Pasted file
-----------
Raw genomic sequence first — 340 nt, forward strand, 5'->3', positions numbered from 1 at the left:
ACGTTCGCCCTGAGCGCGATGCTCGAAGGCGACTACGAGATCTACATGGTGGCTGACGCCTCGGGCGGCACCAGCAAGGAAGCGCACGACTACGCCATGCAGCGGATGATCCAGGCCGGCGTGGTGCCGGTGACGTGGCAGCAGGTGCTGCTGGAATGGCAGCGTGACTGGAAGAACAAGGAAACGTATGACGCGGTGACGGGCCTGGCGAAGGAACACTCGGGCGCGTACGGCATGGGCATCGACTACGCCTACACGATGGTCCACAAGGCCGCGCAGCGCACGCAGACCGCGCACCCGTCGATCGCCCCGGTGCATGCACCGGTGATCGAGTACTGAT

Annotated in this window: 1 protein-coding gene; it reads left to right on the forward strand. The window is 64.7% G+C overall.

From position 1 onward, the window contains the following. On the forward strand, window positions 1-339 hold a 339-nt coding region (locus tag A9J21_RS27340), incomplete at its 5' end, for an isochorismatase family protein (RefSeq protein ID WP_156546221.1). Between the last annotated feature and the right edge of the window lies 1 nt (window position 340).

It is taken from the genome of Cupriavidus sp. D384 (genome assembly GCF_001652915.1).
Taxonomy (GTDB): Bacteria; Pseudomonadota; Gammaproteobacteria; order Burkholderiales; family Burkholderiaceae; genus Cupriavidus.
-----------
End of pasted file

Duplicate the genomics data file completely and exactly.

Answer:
Raw genomic sequence first — 340 nt, forward strand, 5'->3', positions numbered from 1 at the left:
ACGTTCGCCCTGAGCGCGATGCTCGAAGGCGACTACGAGATCTACATGGTGGCTGACGCCTCGGGCGGCACCAGCAAGGAAGCGCACGACTACGCCATGCAGCGGATGATCCAGGCCGGCGTGGTGCCGGTGACGTGGCAGCAGGTGCTGCTGGAATGGCAGCGTGACTGGAAGAACAAGGAAACGTATGACGCGGTGACGGGCCTGGCGAAGGAACACTCGGGCGCGTACGGCATGGGCATCGACTACGCCTACACGATGGTCCACAAGGCCGCGCAGCGCACGCAGACCGCGCACCCGTCGATCGCCCCGGTGCATGCACCGGTGATCGAGTACTGAT

Annotated in this window: 1 protein-coding gene; it reads left to right on the forward strand. The window is 64.7% G+C overall.

From position 1 onward, the window contains the following. On the forward strand, window positions 1-339 hold a 339-nt coding region (locus tag A9J21_RS27340), incomplete at its 5' end, for an isochorismatase family protein (RefSeq protein ID WP_156546221.1). Between the last annotated feature and the right edge of the window lies 1 nt (window position 340).

It is taken from the genome of Cupriavidus sp. D384 (genome assembly GCF_001652915.1).
Taxonomy (GTDB): Bacteria; Pseudomonadota; Gammaproteobacteria; order Burkholderiales; family Burkholderiaceae; genus Cupriavidus.